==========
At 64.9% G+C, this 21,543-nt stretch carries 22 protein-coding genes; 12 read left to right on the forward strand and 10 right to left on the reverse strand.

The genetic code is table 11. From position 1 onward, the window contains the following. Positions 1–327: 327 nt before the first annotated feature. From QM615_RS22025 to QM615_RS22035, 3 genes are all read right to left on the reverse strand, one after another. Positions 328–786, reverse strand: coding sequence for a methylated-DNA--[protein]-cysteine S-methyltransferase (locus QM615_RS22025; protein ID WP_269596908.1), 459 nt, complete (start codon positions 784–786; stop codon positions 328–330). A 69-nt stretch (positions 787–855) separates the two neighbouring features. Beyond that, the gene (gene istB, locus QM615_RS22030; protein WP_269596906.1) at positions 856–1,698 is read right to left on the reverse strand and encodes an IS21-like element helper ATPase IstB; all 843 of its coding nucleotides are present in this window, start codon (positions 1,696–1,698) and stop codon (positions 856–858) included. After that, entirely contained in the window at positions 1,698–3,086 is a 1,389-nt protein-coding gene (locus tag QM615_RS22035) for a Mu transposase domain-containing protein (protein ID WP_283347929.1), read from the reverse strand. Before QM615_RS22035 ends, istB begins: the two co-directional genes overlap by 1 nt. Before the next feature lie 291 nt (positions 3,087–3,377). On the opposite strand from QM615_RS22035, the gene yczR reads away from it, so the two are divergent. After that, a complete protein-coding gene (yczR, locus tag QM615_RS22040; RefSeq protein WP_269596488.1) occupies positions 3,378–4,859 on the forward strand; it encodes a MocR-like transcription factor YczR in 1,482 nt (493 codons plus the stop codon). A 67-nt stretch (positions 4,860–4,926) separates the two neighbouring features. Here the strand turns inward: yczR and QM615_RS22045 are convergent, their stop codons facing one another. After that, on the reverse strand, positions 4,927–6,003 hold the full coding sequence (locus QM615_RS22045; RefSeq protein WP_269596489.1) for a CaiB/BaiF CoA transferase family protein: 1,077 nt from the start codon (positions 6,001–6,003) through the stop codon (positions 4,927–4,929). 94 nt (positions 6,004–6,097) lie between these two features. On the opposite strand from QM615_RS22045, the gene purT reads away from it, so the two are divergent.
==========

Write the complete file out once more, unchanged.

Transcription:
At 64.9% G+C, this 21,543-nt stretch carries 22 protein-coding genes; 12 read left to right on the forward strand and 10 right to left on the reverse strand.

The genetic code is table 11. From position 1 onward, the window contains the following. Positions 1–327: 327 nt before the first annotated feature. From QM615_RS22025 to QM615_RS22035, 3 genes are all read right to left on the reverse strand, one after another. Positions 328–786, reverse strand: coding sequence for a methylated-DNA--[protein]-cysteine S-methyltransferase (locus QM615_RS22025; protein ID WP_269596908.1), 459 nt, complete (start codon positions 784–786; stop codon positions 328–330). A 69-nt stretch (positions 787–855) separates the two neighbouring features. Beyond that, the gene (gene istB, locus QM615_RS22030; protein WP_269596906.1) at positions 856–1,698 is read right to left on the reverse strand and encodes an IS21-like element helper ATPase IstB; all 843 of its coding nucleotides are present in this window, start codon (positions 1,696–1,698) and stop codon (positions 856–858) included. After that, entirely contained in the window at positions 1,698–3,086 is a 1,389-nt protein-coding gene (locus tag QM615_RS22035) for a Mu transposase domain-containing protein (protein ID WP_283347929.1), read from the reverse strand. Before QM615_RS22035 ends, istB begins: the two co-directional genes overlap by 1 nt. Before the next feature lie 291 nt (positions 3,087–3,377). On the opposite strand from QM615_RS22035, the gene yczR reads away from it, so the two are divergent. After that, a complete protein-coding gene (yczR, locus tag QM615_RS22040; RefSeq protein WP_269596488.1) occupies positions 3,378–4,859 on the forward strand; it encodes a MocR-like transcription factor YczR in 1,482 nt (493 codons plus the stop codon). A 67-nt stretch (positions 4,860–4,926) separates the two neighbouring features. Here the strand turns inward: yczR and QM615_RS22045 are convergent, their stop codons facing one another. After that, on the reverse strand, positions 4,927–6,003 hold the full coding sequence (locus QM615_RS22045; RefSeq protein WP_269596489.1) for a CaiB/BaiF CoA transferase family protein: 1,077 nt from the start codon (positions 6,001–6,003) through the stop codon (positions 4,927–4,929). 94 nt (positions 6,004–6,097) lie between these two features. On the opposite strand from QM615_RS22045, the gene purT reads away from it, so the two are divergent.